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9.  Star Wars: Episode III – Revenge of the Sith  (4 stars)

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8.  Two For the Money  (4 stars)

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7.  Munich  (4 stars)

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6.  Batman Begins  (4 stars)

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5.  Prime  (4 stars)

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4.  A History of Violence  (4 stars)

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3.  The New World  (4 stars)

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2.  Cinderella Man  (4.5 stars)

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1.  Brokeback Mountain  (5 stars)

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While Crash (2005) won the Oscar for Best Picture of 2005, I know I’m not alone in championing Brokeback Mountain as the better film of the two. I like Crash and have given it 3.5 stars out of 5. But in my opinion it’s not in the same league as Brokeback. I’m definitely due to re-watch Crash since I haven’t seen it in over 5 years and I’m curious to see how it stands up now, almost a decade later. But I know that Brokeback Mountain stands up extremely well because I’ve re-watched it several times over the years, most recently in its upgraded Blu-ray format, where it really sings in terms of its cinematography, sound, music and production design…not to mention Heath Ledger and Jake Gyllenhaal’s performances. I didn’t love Brokeback initially as much as I do now. It’s a subtle, dark and sad movie that’s hard to really love at first. Looking back on Ledger’s sadly short career though, this is the performance I wish he had earned his acting Oscar for. I think it’s his best performance, with his role as the Joker in The Dark Knight (2008) next, and then as William Thatcher in A Knight’s Tale (2001).

The bottom line is that director Ang Lee made Brokeback Mountain at a time when nobody really wanted a mainstream “gay” movie, let alone a “gay cowboy” movie starring two straight leading Hollywood men. He broke down the walls of what a good love story could be, making Brokeback a movie that can appeal to anyone of any sexual orientation. It’s a testament to Lee’s incredible craftsmanship and commitment to telling great stories that he went around all the stereotypes that could have made this film a disaster, and focused instead on the characters of Jack and Ennis, humanizing them and helping us expand the boundaries of true love.

Top 10 Movies of 2012

Even though we’re a month into 2013, it usually takes me that long to catch up with and finish the movies from the previous year, as well as wait for them to be released in my local theaters. I like to see all the movies that I want to see and that I feel I should see (from critic’s POV’s) to fairly weigh in on my Top 10 Movies of any year.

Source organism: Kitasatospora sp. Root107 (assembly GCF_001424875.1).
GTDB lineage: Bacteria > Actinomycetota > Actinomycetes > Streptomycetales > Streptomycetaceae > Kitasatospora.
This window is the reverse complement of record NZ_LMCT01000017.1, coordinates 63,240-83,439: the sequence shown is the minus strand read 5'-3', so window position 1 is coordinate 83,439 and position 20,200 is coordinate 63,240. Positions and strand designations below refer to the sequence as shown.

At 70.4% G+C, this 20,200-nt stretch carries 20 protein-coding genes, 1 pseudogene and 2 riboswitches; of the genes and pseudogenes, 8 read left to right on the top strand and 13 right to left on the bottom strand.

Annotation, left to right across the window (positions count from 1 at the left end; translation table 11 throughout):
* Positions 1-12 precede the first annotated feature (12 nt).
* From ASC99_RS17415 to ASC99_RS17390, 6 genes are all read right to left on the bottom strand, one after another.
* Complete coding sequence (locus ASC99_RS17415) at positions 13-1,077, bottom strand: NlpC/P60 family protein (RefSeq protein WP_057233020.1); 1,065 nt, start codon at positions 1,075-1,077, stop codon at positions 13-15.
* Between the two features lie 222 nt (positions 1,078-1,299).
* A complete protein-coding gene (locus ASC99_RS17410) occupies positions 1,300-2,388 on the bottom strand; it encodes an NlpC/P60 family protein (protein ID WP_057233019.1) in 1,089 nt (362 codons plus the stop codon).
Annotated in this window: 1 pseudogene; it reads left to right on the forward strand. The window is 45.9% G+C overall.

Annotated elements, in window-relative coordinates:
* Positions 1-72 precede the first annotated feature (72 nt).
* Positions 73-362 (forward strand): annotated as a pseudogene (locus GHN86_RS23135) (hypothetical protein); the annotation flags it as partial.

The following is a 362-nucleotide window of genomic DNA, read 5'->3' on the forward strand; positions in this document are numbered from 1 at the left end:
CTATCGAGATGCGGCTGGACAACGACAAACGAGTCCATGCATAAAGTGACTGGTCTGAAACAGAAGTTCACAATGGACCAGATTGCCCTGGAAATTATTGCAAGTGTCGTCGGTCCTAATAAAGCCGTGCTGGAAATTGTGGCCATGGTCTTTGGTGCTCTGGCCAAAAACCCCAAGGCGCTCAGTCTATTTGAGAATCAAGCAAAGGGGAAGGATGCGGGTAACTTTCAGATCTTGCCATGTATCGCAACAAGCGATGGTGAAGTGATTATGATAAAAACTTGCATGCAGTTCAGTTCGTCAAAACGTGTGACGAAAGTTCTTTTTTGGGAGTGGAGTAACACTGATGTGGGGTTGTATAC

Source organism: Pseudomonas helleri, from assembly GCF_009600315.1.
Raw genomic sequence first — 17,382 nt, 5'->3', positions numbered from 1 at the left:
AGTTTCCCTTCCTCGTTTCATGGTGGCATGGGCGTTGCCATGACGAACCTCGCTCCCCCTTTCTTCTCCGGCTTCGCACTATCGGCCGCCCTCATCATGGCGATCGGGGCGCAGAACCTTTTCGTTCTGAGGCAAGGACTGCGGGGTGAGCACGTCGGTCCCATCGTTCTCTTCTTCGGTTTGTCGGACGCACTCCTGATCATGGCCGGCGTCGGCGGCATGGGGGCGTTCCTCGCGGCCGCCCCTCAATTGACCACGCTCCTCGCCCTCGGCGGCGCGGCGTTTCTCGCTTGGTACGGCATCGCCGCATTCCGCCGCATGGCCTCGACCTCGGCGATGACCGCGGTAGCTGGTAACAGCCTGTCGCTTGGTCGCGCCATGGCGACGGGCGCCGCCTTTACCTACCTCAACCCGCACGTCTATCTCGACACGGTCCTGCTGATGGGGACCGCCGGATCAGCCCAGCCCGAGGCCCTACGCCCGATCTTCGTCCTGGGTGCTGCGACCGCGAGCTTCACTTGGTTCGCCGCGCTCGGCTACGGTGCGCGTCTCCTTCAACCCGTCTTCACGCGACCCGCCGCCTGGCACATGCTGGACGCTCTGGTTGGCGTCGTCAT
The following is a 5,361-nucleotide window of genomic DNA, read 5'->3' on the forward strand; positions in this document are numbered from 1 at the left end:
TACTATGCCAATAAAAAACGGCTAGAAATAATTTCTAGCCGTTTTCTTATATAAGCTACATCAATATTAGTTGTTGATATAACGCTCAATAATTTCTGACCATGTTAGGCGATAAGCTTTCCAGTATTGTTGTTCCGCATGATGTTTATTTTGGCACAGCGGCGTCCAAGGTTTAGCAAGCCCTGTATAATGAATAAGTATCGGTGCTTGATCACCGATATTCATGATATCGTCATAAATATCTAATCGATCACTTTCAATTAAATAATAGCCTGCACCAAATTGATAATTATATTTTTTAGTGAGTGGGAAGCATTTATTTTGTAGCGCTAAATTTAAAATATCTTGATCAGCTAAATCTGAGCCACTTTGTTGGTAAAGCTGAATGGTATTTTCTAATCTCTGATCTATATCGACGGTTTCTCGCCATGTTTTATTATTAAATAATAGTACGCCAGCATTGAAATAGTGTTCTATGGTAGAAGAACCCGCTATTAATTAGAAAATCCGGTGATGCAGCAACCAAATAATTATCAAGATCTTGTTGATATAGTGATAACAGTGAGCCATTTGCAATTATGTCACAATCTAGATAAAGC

I rate and rank movies both from my perspective and the perspective many critics take of what movies are important and relevant to cinema as an art form and “should” be seen by others. But to try and rate and rank movies without my personal bias for or against a film, as frivolous as that may be sometimes, seems like a completely fruitless exercise. At the end of the day, movies are EXTREMELY PERSONAL to each and every human being, and there’s no way to be some sort of unbiased critic picking “the best” movies for any other person or for the cinematic art form as a whole. So this Top 10 is and always will be my Top 10.

As of the writing of this post, I’ve seen 67 movies released in the U.S. in 2012, most of them in the theater on the big screen. And here are my Top 10 from that selection:

10.  The Perks of Being a Wallflower  (4 stars)

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9.  The Master  (4 stars)

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8.  Robot & Frank  (4 stars)

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7.  Skyfall  (4 stars)

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6.  The Hunger Games  (4 stars)

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5.  Safety Not Guaranteed  (4 stars)

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4.  Argo  (4 stars)

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3.  The Impossible  (4.5 stars)

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2.  The Dark Knight Rises  (5 stars)

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1.  Zero Dark Thirty  (5 stars)